Tuesday, September 28, 2010

Vision on a Horse

Follow me through these thoughts, even though they are random*.

I was reading the Bishop's post this evening about his four hobbies -- reading, gardening, historical research and ham radio operation. He advises us all to find a hobby. Do you have a hobby?

I have several, but the one that comes to mind is knitting -- I'm sure I've mentioned that before.
Hold that thought.

I then surfed over to Tuesday's Lectionary Leanings. Many of the ministers who posted there for the week are considering the use of Habakkuk for their sermons. A verse from the passage (Habakkuk 2:2)
Write the vision;
make it plain on tablets,
so that a runner may read it.
Hold that thought.

In knitting there is a rule. If you make a mistake and wonder if you should "rip" out your knitting to correct it, ask yourself this question -- If someone were wearing this garment, riding a horse that went by, would someone watching notice the mistake? If not, then leave it in.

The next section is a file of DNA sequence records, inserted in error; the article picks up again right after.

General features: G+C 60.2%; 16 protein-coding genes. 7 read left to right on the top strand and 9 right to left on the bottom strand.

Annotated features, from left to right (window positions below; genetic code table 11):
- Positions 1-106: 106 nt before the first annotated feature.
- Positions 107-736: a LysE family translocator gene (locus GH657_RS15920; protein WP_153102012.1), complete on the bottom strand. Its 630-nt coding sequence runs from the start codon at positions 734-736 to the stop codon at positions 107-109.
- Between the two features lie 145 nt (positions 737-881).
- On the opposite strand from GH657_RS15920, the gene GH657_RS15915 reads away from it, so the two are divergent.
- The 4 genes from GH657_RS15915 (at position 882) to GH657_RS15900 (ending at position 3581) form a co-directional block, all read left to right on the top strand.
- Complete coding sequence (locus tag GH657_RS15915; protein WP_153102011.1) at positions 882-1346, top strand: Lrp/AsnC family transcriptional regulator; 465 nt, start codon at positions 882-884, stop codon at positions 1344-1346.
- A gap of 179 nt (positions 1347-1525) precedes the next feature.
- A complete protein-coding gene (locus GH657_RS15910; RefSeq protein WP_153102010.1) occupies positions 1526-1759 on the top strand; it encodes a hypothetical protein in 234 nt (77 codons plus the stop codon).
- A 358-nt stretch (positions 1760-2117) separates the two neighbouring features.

Would someone running by our churches see our vision? Is it plainly written on tablets so that a runner may read it? I mean that metaphorically. Is our vision so plain in what we do that someone who didn't know us, who just came in for worship, or for help, or to a community meeting in the building, or to drop his child off for preschool -- running through our faith community -- see our vision in what we do, in how we treat people?

Is our vision noticeable in our actions?

* I kind of cringe at the word random. Each year, in my old job, we would have Research Day. Students would present their research to those gathered. Inevitably, one of them would say, "Patients were randomly assigned to two groups." Mistake. This phrase was a red flag to one particular physician -- a physician who was usually serving as a judge. Whenever he heard this phrase, he would ask a challenging question. "How did you randomly assign them?" Usually, the answer was that patients went by turns into different groups. Eini-mene-mini-mo is not random. True random assignment requires a random number generator. My thoughts in this post are not random -- they are just oddly strung together!



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